Uncomfortable loudness levels among children and adolescents seeking help for tinnitus and/or hyperacusis.

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Aazh, Hashir 
McFerran, Don 
Moore, Brian CJ 

OBJECTIVE: To assess the prevalence of hyperacusis and severe hyperacusis among children and adolescents seen at an audiology outpatient tinnitus and hyperacusis service. DESIGN: This was a retrospective study. Hyperacusis was considered as present if the average uncomfortable loudness level (ULL) at 0.25, 0.5, 1, 2, 4 and 8 kHz for the ear with the lower average ULL, which is denoted as ULLmin, was ≤77 dB HL. Severe hyperacusis was considered as present if the ULL was 30 dB HL or less for at least one of the measured frequencies for at least one ear. STUDY SAMPLE: There were 62 young patients with an average age of 12 years (SD = 4.1 years, range 4-18 years). RESULTS: Eighty-five percent of patients had hyperacusis and 17% had severe hyperacusis. On average, ULLs at 8 kHz were 9.3 dB lower than ULLs at 0.25 kHz. For 33% of patients, ULLs were at least 20 dB lower at 8 than at 0.25 kHz. CONCLUSIONS: Among children and adolescents seen at an audiology outpatient clinic for tinnitus and hyperacusis, hyperacusis diagnosed on the basis of ULLs is very prevalent and it is often characterised by lower ULLs at 8 than at 0.25 kHz.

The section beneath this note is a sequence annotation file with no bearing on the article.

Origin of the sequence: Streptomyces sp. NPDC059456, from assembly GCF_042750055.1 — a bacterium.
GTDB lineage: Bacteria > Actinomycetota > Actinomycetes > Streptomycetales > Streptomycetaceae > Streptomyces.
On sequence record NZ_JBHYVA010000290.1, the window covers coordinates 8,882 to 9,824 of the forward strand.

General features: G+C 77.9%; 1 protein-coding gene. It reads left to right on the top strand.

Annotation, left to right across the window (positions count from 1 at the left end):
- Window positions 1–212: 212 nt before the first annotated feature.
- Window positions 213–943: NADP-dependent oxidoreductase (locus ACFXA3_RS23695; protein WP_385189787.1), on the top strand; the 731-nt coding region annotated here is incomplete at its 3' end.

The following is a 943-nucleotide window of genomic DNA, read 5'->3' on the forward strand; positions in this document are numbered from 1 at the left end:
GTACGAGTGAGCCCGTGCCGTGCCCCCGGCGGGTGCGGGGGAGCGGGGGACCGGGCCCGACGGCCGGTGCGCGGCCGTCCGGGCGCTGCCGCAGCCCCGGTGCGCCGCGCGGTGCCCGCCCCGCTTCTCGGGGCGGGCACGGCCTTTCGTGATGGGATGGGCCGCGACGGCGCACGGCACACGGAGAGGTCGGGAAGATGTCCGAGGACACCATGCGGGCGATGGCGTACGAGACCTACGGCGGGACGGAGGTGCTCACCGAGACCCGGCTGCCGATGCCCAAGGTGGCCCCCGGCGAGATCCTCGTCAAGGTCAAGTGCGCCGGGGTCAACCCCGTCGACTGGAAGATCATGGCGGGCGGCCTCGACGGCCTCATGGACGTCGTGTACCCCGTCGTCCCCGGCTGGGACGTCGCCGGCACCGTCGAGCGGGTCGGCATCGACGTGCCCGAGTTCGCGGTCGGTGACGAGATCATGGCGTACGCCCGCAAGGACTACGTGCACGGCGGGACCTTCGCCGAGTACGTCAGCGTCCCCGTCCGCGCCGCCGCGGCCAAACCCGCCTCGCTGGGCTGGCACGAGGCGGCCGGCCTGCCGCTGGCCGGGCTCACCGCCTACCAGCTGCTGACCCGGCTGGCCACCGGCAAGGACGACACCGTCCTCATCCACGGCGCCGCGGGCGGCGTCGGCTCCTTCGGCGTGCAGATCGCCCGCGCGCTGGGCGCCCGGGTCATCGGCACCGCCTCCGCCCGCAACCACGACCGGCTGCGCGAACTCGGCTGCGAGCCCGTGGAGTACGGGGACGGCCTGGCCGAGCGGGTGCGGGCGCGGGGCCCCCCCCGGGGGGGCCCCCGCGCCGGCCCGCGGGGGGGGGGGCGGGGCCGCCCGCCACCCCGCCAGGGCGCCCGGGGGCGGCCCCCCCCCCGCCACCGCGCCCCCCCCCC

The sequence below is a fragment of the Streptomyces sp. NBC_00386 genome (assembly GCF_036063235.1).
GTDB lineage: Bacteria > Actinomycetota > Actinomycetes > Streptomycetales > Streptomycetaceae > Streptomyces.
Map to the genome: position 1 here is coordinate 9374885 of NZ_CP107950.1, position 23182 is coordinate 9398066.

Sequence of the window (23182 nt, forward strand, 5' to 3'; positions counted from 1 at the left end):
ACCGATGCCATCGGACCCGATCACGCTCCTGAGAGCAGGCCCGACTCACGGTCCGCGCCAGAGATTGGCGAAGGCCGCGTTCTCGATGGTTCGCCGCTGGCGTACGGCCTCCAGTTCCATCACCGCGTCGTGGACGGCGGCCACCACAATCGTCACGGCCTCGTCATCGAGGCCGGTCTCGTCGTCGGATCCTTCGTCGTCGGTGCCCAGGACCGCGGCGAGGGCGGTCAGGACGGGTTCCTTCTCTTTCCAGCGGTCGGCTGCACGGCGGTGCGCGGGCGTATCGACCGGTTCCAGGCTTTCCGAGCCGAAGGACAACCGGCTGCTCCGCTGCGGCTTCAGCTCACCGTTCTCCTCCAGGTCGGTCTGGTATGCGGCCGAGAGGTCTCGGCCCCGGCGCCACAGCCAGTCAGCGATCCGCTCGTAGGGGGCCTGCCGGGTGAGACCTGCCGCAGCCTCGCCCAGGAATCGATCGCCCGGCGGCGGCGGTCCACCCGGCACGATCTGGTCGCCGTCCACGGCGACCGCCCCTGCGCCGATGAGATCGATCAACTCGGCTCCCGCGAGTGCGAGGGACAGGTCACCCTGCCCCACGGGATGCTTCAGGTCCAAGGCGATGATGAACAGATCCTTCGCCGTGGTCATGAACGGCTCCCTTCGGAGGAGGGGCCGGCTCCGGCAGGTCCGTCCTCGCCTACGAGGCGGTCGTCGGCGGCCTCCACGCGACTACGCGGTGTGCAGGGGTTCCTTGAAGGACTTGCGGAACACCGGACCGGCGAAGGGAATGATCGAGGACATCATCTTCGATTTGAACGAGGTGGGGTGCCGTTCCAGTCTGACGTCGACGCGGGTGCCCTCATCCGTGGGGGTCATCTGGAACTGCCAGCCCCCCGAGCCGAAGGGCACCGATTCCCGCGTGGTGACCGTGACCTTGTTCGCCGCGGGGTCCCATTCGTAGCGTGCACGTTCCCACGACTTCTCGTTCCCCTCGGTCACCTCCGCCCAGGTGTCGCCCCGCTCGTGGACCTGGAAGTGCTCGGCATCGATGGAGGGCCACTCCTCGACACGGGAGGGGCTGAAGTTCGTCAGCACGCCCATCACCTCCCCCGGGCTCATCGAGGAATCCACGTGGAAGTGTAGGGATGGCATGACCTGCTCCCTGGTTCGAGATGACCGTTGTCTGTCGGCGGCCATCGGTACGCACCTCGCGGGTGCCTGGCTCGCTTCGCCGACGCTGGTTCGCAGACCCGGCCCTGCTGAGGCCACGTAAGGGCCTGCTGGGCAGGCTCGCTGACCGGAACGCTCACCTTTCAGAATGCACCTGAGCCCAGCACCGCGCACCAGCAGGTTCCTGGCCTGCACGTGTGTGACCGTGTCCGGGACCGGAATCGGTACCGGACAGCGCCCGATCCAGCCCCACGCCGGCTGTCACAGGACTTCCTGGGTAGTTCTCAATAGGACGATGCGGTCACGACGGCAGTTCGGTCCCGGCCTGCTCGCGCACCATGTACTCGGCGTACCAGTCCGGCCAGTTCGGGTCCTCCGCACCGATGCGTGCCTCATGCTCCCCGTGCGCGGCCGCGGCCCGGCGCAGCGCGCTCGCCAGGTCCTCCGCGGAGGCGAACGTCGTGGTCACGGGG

Tinnitus, children, hyperacusis, misophonia
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International Journal of Audiology
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Taylor & Francis